Meditation for Anxiety

July 21, 2016

Meditation quiets your body and allows you to observe more calmly the mind-generated terrors that may alternately agitate and immobilize you. And meditation nourishes the courage and persistence you will need as you make the journey through and beyond anxiety, despondency, and fear.

James S. Gordon MD from Unstuck

Using meditation for anxiety has become more common in recent years. The belief is if you confront and accept your anxiety instead of avoid it, then you can learn how to prevent it from affecting other areas of your life. Anxiety often comes from some fear of the past or the future; meditation brings you back to the present moment. Everyone experiences anxiety differently, and for a variety of reasons. Luckily, there are several types of meditation, so each individual can decide which works best for them.

Concentrative meditation is a focused awareness of a particular object, such as an image or a sound. Our most popular meditation for anxiety is Soft Belly breathing, which combines deep breathing with guidance to focus the brain. The focus helps move anxious thoughts to the periphery of our consciousness, allowing us to relax.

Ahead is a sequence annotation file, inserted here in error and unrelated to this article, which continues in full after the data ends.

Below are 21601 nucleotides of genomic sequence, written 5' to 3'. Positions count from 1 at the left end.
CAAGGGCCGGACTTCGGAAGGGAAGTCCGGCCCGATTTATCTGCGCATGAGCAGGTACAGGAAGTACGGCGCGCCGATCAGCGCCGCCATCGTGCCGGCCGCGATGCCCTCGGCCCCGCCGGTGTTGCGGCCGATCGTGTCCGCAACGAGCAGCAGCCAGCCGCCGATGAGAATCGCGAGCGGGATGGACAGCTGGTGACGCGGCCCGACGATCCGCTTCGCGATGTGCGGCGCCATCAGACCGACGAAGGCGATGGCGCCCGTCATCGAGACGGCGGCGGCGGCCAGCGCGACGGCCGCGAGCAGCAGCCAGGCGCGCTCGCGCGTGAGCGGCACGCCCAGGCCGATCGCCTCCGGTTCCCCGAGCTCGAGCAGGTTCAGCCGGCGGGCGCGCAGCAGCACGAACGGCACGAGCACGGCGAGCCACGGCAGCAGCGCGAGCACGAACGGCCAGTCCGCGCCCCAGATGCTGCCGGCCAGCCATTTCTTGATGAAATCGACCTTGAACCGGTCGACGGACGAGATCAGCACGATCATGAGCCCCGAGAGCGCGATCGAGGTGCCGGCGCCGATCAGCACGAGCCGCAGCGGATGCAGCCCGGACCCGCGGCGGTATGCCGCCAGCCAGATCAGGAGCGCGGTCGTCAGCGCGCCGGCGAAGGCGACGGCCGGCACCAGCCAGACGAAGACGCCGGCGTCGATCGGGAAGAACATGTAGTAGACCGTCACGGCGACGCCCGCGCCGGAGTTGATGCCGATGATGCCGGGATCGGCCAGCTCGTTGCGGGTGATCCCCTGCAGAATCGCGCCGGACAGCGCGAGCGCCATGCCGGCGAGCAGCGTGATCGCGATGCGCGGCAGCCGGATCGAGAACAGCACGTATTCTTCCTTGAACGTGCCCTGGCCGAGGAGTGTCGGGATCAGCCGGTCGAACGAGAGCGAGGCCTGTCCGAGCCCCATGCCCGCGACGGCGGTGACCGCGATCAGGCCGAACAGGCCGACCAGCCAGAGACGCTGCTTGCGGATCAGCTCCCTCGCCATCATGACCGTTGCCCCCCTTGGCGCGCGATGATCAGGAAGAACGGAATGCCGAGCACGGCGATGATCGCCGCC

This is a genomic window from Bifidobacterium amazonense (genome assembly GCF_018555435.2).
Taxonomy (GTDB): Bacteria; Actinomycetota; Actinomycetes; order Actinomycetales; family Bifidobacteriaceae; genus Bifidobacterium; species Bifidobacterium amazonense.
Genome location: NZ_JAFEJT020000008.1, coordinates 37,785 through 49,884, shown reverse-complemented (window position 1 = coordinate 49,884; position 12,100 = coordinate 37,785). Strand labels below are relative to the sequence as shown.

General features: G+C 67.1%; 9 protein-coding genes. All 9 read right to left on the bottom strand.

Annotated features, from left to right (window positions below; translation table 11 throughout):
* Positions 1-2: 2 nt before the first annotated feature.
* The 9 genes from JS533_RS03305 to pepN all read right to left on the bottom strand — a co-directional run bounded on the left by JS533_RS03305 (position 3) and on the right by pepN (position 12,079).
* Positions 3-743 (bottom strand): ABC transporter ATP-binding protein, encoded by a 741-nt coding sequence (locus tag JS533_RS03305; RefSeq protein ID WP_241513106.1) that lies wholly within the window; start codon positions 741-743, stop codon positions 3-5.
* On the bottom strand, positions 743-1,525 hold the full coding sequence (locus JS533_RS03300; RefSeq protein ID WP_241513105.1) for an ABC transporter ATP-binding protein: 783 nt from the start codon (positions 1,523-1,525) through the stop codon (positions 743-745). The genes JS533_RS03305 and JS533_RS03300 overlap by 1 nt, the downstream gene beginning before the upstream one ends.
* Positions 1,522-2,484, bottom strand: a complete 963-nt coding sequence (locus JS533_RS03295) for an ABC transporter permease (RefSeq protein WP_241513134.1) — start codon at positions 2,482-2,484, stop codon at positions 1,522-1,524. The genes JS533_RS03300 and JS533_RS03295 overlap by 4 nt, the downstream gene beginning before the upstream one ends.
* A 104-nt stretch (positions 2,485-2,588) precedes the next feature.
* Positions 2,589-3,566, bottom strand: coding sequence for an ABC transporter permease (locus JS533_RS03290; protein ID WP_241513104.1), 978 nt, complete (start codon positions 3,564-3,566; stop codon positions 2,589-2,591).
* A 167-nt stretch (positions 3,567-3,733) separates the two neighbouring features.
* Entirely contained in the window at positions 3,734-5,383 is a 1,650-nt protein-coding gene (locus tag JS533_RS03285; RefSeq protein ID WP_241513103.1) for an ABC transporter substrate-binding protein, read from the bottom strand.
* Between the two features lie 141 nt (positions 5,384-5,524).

Shaking and dancing in HaitiMindfulness meditation involves being relaxed and aware of thoughts, feelings, and sensations as they arise, without focusing on a particular object. This is what people typically think of when the word “meditation” is mentioned. Becoming aware of your anxious thoughts and emotions, you can nourish and strengthen yourself, allowing yourself to gradually release the hold they have on you.

Expressive meditation includes active techniques, such as chanting, dancing, shaking, and fast, deep breathing. Movement alters brain chemistry, and therefore mood. Exercise has been shown to decrease anxiety time and time again. Our favorite expressive meditation for anxiety is Shaking and Dancing – a surefire way to melt the anxiety away.